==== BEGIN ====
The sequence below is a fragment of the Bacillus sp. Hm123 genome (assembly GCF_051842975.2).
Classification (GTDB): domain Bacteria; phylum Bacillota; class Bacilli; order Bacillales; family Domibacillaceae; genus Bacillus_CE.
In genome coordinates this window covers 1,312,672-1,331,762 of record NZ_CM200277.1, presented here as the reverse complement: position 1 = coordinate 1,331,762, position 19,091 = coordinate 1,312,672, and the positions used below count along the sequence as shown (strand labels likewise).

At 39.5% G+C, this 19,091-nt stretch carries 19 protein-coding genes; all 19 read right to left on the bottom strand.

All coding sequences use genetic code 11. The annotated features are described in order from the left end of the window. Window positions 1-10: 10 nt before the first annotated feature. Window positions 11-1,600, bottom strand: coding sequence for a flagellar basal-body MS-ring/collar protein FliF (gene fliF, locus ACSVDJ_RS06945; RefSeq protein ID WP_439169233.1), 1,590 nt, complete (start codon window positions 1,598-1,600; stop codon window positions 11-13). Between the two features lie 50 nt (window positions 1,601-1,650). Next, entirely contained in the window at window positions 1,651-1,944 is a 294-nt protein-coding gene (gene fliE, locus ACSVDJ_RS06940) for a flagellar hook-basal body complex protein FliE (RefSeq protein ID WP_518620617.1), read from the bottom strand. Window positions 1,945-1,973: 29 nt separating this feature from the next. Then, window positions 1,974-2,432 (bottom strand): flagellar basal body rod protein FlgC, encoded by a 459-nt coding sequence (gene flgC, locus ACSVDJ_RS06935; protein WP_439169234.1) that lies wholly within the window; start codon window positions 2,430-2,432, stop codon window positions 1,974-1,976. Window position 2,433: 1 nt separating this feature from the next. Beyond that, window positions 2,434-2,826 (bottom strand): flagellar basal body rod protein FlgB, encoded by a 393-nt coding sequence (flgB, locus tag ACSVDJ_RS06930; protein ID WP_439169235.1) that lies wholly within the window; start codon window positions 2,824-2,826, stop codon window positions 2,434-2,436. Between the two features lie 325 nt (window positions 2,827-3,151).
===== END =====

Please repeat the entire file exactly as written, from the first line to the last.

The sequence below is a fragment of the Bacillus sp. Hm123 genome (assembly GCF_051842975.2).
Classification (GTDB): domain Bacteria; phylum Bacillota; class Bacilli; order Bacillales; family Domibacillaceae; genus Bacillus_CE.
In genome coordinates this window covers 1,312,672-1,331,762 of record NZ_CM200277.1, presented here as the reverse complement: position 1 = coordinate 1,331,762, position 19,091 = coordinate 1,312,672, and the positions used below count along the sequence as shown (strand labels likewise).

At 39.5% G+C, this 19,091-nt stretch carries 19 protein-coding genes; all 19 read right to left on the bottom strand.

All coding sequences use genetic code 11. The annotated features are described in order from the left end of the window. Window positions 1-10: 10 nt before the first annotated feature. Window positions 11-1,600, bottom strand: coding sequence for a flagellar basal-body MS-ring/collar protein FliF (gene fliF, locus ACSVDJ_RS06945; RefSeq protein ID WP_439169233.1), 1,590 nt, complete (start codon window positions 1,598-1,600; stop codon window positions 11-13). Between the two features lie 50 nt (window positions 1,601-1,650). Next, entirely contained in the window at window positions 1,651-1,944 is a 294-nt protein-coding gene (gene fliE, locus ACSVDJ_RS06940) for a flagellar hook-basal body complex protein FliE (RefSeq protein ID WP_518620617.1), read from the bottom strand. Window positions 1,945-1,973: 29 nt separating this feature from the next. Then, window positions 1,974-2,432 (bottom strand): flagellar basal body rod protein FlgC, encoded by a 459-nt coding sequence (gene flgC, locus ACSVDJ_RS06935; protein WP_439169234.1) that lies wholly within the window; start codon window positions 2,430-2,432, stop codon window positions 1,974-1,976. Window position 2,433: 1 nt separating this feature from the next. Beyond that, window positions 2,434-2,826 (bottom strand): flagellar basal body rod protein FlgB, encoded by a 393-nt coding sequence (flgB, locus tag ACSVDJ_RS06930; protein ID WP_439169235.1) that lies wholly within the window; start codon window positions 2,824-2,826, stop codon window positions 2,434-2,436. Between the two features lie 325 nt (window positions 2,827-3,151).